By Eric Niderost
It can indeed be rather difficult to understand the differences between Anglo-Saxon warriors and the Norse Vikings. Even today, information is scanty, and must of necessity be gleaned from literary sources and a few rare archaeological finds.
Weapons of Choice
The basic Anglo-Saxon weapon was the spear . Its effectiveness was underscored by the fact that everyone from great lord to humble thegn used it. There were several types of spear, but the two major categories were the light javelin and more sturdy thrusting spear. Javelins were launched early in a battle, “gadfly” shafts that were best thrown en masse.
The Regia Anglorum, a modern living history group based in England, did a few experiments that produced interesting results. Javelins were light and slow, and targeted soldiers could easily avoid them. This was harder to do, however, if a soldier were shoulder to shoulder in a shield wall, and if not one but scores of javelins were raining down simultaneously. Few Viking warriors and Anglo-Saxons who were lower down on the social scale had helmets and virtually none had armor, which made them particularly vulnerable to a javelin “barrage.”
Once an enemy was “softened up” by the javelins, it was time to close with thrusting spears, generally held overhand. The thrusting spear varied greatly in size, but generally was about seven feet in length, tipped by a broad leaf- or lozenge-shaped head.
Anglo-Saxon Swords Were Rare
By contrast, only high-ranking Anglo-Saxon warriors used the sword . Blades were about 30 inches long and three inches wide, designed for slashing, not stabbing. Much more universal was the scramaseaxe, a long knife  that was used by peasant and king alike for everyday tasks. These greatly varied in size, ranging from about 6 to 10 inches in length.
The average “rank and file” thegn might be able to afford a basic helmet, but high-ranking Saxon warriors wore mail shirts. These were expensive, in large part because of the meticulous craftsmanship involved in their manufacture. A “typical” thegn wore a woolen tunic and breeches. His legs were covered in a kind of puttee or gaiter arrangement that looked much like bandages or a “cross thatch.”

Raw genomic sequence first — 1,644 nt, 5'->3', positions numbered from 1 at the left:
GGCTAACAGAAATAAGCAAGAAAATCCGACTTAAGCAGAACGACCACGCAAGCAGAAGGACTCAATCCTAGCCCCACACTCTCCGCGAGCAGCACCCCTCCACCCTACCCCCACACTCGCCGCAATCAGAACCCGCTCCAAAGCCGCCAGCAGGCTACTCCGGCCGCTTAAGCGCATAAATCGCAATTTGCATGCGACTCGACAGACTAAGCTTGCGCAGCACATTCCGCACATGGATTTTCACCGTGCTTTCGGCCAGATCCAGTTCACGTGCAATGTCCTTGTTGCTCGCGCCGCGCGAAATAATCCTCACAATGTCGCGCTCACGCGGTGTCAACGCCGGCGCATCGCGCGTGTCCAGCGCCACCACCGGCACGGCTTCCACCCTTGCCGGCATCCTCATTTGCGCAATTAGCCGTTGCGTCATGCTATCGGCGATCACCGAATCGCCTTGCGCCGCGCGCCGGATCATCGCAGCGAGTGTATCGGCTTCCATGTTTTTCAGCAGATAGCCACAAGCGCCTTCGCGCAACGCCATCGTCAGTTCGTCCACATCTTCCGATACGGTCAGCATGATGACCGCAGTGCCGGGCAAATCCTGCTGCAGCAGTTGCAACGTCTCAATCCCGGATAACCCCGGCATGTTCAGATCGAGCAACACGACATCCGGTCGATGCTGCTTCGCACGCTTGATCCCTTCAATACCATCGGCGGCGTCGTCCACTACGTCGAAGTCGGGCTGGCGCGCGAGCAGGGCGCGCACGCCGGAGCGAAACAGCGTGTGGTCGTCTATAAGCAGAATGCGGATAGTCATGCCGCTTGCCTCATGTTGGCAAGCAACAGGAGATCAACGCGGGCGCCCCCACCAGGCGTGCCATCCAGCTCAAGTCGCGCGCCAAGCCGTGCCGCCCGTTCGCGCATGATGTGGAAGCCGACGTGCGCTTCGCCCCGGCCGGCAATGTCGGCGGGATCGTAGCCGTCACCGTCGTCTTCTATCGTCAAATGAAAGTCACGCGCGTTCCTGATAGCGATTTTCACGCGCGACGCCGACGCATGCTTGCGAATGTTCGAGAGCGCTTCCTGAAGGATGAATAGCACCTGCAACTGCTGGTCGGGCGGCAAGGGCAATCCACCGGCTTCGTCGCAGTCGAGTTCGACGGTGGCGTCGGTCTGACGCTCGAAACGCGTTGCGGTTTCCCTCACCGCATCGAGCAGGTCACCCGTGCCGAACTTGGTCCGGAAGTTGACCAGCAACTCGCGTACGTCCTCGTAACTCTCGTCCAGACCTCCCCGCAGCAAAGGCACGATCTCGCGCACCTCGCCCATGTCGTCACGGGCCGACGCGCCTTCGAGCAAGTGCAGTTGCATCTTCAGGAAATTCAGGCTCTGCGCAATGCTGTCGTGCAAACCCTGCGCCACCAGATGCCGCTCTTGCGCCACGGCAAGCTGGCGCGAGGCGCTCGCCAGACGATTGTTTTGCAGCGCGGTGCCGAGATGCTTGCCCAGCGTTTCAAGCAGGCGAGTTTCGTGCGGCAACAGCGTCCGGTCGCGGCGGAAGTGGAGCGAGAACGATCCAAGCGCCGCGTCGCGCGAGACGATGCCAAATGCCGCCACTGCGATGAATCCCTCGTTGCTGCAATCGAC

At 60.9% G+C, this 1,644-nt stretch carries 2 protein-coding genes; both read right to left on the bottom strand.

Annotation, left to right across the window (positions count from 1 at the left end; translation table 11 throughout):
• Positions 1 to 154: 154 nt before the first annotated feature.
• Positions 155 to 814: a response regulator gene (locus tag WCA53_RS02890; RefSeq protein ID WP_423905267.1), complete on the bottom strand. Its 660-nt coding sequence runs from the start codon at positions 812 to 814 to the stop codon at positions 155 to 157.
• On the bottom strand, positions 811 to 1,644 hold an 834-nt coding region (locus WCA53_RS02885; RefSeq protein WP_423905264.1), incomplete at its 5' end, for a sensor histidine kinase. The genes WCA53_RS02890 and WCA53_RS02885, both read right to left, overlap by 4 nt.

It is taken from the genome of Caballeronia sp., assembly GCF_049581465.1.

Mail Armor and Brass Helmets
As previously discussed, higher warriors would wear mail shirts, rows of interlocking metal rings that in this period fell to the hips. Those who were lucky enough wore iron helmets, conical headgear that featured a projection in the front called a nasal. Shields were generally round and made of linden wood. Linden was ideal because it was relatively light, yet resisted splitting. They were painted in various colorful designs, and in the center was a metal boss.
Anglo-Saxon helmets are rare finds, but one discovered at York suggests they could be both functional and works of art. The York artifact, called the “Coppergate helmet” after the archaeological site where it was found, is edged in brass. The brass nose guard features an interlocking animal design of a style that suggests the period of about 750 ad. The helmet shows signs that it was already old when discarded, leading some to speculate it was lost when the Vikings took York in 866 AD.
The Viking Broadaxe
The principal Viking weapon was the sword. Sword hilts were often decorated with elaborately designed copper, silver, or gold inlay. The broadaxe  was used so frequently it almost was a symbol of Viking terror. When wielded in the hands of an expert, the broadaxe deserved its fearsome reputation; it was able to cut off a horse’s head in one stroke.
In general, the Vikings dressed much like their Anglo-Saxon opponents. A woolen tunic, breeches, and perhaps a cloak for colder weather were all standard costume. Vikings were hardy seafarers as well as warriors, who didn’t need much in the way of personal baggage.
Horned Helmets: Flights of Victorian-Era Fancy
Helmets do not seem to have been as universally worn as was previously supposed. Popular culture associates Vikings with horned helmets, but these seem to be largely flights of Victorian fantasy. A horned helmet would not be the best thing to wear within the closely packed confines of a shield wall, and would probably make you more dangerous to your comrades than to the enemy! Similarly, the winged helmets of Wagnerian opera have no basis in fact.
The Anglo-Saxons seemed to have scorned the use of the bow in battle, though they used it extensively in hunting. By contrast the Vikings seemed to have loved the bow, though it’s not clear to what extent it was used in battle. The invading Vikings certainly had plenty of bowmen, as evidenced by King Edmund of East Anglia’s unfortunate “martyrdom.”
Originally Published August 25, 2014